Microsoft Edge on iOS: Hands-on (video)

Posted by:Cody Carson

For a while now Microsoft has been bringing their best to the mobile world, with apps such as OneNote or Outlook for iOS being some of the greatest out there. The company has stepped forward again and has recently announced that Edge will soon be coming to both iOS and Android.

Set up

The app is currently not available in the app store. People who want to test Edge on iOS will be able to sign up through Apples ‘Test Flight’ system. You can get it installed on an iPad but it’s not a universal app so it doesn’t scale very well.

Opening Edge for the first time on your iPhone you’ll be greeted with a welcome page that asks you to sign into your Microsoft account.

Layout and Features

Anyone who has used Microsoft Edge will immediately recognize the controls of the app. Microsoft has decided to go with the same icons it uses for Edge on Windows 10 to help with continuity. The iconography and spacing all look a little sketchy, but I’m sure it’ll smooth out once the app hits the app store.

The layout of Edge on iOS is actually more similar to how the app appears on PC than on Windows Mobile. You have the Microsoft logo promoted at the top, a search bar, top web pages, and news stories.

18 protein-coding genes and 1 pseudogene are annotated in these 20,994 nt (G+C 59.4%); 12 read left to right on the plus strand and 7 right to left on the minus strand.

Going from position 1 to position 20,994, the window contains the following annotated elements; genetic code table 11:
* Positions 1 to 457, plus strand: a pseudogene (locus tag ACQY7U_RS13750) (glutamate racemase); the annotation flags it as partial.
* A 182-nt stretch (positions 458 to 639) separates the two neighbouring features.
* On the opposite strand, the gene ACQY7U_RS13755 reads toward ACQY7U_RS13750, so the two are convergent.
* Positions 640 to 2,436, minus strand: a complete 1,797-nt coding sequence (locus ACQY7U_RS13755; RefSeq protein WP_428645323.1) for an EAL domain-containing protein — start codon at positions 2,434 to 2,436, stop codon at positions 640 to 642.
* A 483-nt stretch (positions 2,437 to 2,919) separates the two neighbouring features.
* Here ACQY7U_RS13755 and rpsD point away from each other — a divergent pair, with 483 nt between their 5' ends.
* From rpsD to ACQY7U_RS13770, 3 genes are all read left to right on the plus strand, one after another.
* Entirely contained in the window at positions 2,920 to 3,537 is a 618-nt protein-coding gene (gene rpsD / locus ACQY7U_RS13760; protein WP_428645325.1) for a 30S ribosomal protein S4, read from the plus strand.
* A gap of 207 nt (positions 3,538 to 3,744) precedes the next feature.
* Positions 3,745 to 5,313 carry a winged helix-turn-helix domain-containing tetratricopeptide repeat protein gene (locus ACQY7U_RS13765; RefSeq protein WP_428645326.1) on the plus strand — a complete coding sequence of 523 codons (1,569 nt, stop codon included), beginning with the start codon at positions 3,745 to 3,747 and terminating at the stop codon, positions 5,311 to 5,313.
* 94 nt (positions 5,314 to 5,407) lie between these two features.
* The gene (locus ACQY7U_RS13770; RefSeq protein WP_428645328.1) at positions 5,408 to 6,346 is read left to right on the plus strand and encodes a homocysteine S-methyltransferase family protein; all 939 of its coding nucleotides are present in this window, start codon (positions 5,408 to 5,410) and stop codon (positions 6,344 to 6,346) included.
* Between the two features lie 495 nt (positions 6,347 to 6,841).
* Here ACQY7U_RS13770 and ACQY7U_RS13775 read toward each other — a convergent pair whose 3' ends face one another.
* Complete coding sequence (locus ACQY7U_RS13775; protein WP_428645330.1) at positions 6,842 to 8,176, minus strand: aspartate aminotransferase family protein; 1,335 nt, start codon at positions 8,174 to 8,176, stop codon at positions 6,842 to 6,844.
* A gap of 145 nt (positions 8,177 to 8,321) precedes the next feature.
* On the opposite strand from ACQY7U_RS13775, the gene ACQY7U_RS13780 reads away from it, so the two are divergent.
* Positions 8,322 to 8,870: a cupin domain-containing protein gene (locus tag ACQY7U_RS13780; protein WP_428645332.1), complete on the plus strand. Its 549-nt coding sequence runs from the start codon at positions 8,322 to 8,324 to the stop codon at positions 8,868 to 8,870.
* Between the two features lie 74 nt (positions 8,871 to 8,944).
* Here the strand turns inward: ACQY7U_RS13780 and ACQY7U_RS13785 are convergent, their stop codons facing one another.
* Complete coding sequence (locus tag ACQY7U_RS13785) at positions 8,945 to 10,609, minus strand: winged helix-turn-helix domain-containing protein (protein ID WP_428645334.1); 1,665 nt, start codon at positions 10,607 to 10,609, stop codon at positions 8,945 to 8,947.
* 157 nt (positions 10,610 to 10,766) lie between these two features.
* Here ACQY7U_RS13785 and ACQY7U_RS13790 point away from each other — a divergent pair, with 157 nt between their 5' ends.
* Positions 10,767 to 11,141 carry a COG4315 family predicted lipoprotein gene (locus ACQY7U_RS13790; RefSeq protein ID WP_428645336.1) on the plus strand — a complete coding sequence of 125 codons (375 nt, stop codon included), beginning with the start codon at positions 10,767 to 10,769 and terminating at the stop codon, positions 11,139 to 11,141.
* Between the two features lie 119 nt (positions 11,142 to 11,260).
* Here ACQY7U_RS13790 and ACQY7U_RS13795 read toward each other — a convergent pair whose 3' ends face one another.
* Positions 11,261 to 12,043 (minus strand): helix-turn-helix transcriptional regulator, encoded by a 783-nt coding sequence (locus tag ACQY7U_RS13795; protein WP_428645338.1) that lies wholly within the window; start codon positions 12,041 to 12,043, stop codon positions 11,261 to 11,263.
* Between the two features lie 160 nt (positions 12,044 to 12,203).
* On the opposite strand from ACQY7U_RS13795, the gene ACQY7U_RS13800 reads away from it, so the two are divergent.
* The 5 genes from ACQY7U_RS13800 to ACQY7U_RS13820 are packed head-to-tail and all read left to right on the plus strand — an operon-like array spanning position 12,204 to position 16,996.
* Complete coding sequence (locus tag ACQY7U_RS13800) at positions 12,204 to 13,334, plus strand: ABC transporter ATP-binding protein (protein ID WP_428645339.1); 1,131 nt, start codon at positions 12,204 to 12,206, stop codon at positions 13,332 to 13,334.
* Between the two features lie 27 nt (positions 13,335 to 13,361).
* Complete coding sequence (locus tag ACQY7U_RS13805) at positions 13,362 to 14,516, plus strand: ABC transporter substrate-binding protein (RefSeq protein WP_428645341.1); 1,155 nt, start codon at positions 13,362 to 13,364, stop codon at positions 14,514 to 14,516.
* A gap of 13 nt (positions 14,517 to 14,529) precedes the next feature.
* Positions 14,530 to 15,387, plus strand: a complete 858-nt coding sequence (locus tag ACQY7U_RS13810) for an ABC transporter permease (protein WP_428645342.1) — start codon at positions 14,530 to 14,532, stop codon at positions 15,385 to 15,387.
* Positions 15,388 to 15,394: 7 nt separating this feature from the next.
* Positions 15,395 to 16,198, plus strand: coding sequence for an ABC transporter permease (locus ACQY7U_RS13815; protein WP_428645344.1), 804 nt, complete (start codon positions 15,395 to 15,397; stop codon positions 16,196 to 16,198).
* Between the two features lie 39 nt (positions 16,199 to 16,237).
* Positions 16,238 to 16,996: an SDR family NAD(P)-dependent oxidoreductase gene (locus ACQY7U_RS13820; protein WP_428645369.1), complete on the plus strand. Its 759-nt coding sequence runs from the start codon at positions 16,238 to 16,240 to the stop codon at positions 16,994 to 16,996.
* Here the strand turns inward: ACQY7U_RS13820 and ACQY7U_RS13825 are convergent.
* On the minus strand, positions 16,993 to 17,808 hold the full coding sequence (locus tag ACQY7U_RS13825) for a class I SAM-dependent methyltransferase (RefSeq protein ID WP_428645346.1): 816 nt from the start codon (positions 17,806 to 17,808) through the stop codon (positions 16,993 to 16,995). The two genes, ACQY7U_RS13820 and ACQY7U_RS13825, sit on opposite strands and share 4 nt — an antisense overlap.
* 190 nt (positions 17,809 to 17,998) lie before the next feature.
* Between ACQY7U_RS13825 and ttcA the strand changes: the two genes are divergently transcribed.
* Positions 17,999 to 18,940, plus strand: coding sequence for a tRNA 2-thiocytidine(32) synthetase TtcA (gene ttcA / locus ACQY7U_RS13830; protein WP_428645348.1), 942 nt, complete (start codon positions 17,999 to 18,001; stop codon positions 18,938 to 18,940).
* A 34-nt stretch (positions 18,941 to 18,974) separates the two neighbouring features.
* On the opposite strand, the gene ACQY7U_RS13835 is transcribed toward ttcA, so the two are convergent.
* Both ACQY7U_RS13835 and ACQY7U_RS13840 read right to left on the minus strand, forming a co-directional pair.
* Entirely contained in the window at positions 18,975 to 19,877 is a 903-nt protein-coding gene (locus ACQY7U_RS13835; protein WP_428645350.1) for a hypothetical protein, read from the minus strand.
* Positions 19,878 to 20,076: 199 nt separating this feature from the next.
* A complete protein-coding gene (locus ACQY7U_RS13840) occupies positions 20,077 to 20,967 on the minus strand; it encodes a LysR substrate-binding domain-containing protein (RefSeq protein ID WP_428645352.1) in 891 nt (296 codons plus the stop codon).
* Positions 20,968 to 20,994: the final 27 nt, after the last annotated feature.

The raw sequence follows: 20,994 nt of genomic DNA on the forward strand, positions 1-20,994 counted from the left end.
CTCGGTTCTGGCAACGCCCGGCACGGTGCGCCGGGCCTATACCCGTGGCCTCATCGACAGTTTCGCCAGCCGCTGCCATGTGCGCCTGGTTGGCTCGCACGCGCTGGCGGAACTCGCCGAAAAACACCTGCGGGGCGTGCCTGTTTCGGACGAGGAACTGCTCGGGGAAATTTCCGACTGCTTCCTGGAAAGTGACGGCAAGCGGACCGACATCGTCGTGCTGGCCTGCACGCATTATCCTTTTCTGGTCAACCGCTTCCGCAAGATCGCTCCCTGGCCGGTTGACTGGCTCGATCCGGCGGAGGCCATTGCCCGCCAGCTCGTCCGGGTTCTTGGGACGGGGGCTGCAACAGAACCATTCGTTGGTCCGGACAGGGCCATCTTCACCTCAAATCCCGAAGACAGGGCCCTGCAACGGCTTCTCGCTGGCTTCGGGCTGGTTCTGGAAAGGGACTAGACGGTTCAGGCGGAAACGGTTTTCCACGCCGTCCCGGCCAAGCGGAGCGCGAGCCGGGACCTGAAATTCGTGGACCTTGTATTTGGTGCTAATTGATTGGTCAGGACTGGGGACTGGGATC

Sites load about as quickly as you’d expect; the app is in preview so I’m not surprised to see it a little unresponsive sometimes.

We can already explore all the same navigation features Edge supports on Windows. There’s a button at the bottom that lets you view and open new tabs, as well as a section completely separated for InPrivate sessions. You’ll know when you’re browsing InPrivate because the whole UI switches over to a dark mode. Something I’m sure some people will be tempted staying in just for the theme.

Along the top, you’ll find the address bar and the hub. The hub stays synchronized with the hub on your PC, so your favorites, reading lists, books, and history will be available to you on all your devices.

Continue on PC

Looking at the set of actions at the bottom of the app, you’ll notice the ‘Continue on PC’ button in the center. I’ve demonstrated this feature before on Android as a separate app, but on Edge for iOS it’s built right in. After you’ve added your phone to your PC in the Phone section of the Windows Settings app, you’ll be able to simply select it from the list of PC’s in this menu, and the page will immediately open on that device.

Bringing Edge to iOS and eventually Android makes sense for Microsoft. We’re in a world where the smartphone and web browser are two of the most important things to people when thinking about technology.